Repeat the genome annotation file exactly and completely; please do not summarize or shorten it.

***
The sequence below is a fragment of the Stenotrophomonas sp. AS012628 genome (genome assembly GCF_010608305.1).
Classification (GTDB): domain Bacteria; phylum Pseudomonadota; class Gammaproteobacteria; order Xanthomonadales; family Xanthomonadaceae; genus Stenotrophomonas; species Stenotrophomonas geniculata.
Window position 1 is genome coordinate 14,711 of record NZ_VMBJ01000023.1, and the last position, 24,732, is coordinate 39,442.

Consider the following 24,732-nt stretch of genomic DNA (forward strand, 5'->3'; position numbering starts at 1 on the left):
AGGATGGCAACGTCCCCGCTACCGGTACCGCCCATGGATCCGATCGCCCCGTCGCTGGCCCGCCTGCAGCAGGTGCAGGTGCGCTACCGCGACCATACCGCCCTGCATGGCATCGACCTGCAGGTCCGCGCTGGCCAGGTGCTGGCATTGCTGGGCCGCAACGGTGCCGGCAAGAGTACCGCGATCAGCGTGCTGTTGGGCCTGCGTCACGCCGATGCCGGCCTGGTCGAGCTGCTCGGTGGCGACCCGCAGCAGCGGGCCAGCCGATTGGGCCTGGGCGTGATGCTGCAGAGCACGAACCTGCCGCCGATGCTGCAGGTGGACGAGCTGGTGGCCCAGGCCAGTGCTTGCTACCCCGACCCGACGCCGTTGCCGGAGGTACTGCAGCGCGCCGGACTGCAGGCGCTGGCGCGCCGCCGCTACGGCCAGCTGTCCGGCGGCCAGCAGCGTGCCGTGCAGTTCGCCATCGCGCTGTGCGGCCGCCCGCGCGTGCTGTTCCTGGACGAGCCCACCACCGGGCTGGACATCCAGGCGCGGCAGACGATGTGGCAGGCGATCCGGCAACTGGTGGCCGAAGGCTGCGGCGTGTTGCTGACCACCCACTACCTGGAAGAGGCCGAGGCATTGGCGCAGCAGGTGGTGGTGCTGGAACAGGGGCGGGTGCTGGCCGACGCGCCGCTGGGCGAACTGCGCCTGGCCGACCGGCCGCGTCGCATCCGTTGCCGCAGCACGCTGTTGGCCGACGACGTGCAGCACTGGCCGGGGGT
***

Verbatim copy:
The sequence below is a fragment of the Stenotrophomonas sp. AS012628 genome (genome assembly GCF_010608305.1).
Classification (GTDB): domain Bacteria; phylum Pseudomonadota; class Gammaproteobacteria; order Xanthomonadales; family Xanthomonadaceae; genus Stenotrophomonas; species Stenotrophomonas geniculata.
Window position 1 is genome coordinate 14,711 of record NZ_VMBJ01000023.1, and the last position, 24,732, is coordinate 39,442.

Consider the following 24,732-nt stretch of genomic DNA (forward strand, 5'->3'; position numbering starts at 1 on the left):
AGGATGGCAACGTCCCCGCTACCGGTACCGCCCATGGATCCGATCGCCCCGTCGCTGGCCCGCCTGCAGCAGGTGCAGGTGCGCTACCGCGACCATACCGCCCTGCATGGCATCGACCTGCAGGTCCGCGCTGGCCAGGTGCTGGCATTGCTGGGCCGCAACGGTGCCGGCAAGAGTACCGCGATCAGCGTGCTGTTGGGCCTGCGTCACGCCGATGCCGGCCTGGTCGAGCTGCTCGGTGGCGACCCGCAGCAGCGGGCCAGCCGATTGGGCCTGGGCGTGATGCTGCAGAGCACGAACCTGCCGCCGATGCTGCAGGTGGACGAGCTGGTGGCCCAGGCCAGTGCTTGCTACCCCGACCCGACGCCGTTGCCGGAGGTACTGCAGCGCGCCGGACTGCAGGCGCTGGCGCGCCGCCGCTACGGCCAGCTGTCCGGCGGCCAGCAGCGTGCCGTGCAGTTCGCCATCGCGCTGTGCGGCCGCCCGCGCGTGCTGTTCCTGGACGAGCCCACCACCGGGCTGGACATCCAGGCGCGGCAGACGATGTGGCAGGCGATCCGGCAACTGGTGGCCGAAGGCTGCGGCGTGTTGCTGACCACCCACTACCTGGAAGAGGCCGAGGCATTGGCGCAGCAGGTGGTGGTGCTGGAACAGGGGCGGGTGCTGGCCGACGCGCCGCTGGGCGAACTGCGCCTGGCCGACCGGCCGCGTCGCATCCGTTGCCGCAGCACGCTGTTGGCCGACGACGTGCAGCACTGGCCGGGGGT